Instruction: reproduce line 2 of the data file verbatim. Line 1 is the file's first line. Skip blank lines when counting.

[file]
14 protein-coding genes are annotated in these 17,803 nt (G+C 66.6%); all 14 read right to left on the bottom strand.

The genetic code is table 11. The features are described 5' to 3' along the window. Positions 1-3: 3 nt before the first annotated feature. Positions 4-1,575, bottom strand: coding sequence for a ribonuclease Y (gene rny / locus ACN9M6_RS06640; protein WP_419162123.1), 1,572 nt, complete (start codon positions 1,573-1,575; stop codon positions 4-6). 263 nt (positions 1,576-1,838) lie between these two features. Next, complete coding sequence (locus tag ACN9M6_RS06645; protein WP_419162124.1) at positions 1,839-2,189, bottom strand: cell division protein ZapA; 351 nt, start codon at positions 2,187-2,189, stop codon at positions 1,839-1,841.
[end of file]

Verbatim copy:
The genetic code is table 11. The features are described 5' to 3' along the window. Positions 1-3: 3 nt before the first annotated feature. Positions 4-1,575, bottom strand: coding sequence for a ribonuclease Y (gene rny / locus ACN9M6_RS06640; protein WP_419162123.1), 1,572 nt, complete (start codon positions 1,573-1,575; stop codon positions 4-6). 263 nt (positions 1,576-1,838) lie between these two features. Next, complete coding sequence (locus tag ACN9M6_RS06645; protein WP_419162124.1) at positions 1,839-2,189, bottom strand: cell division protein ZapA; 351 nt, start codon at positions 2,187-2,189, stop codon at positions 1,839-1,841.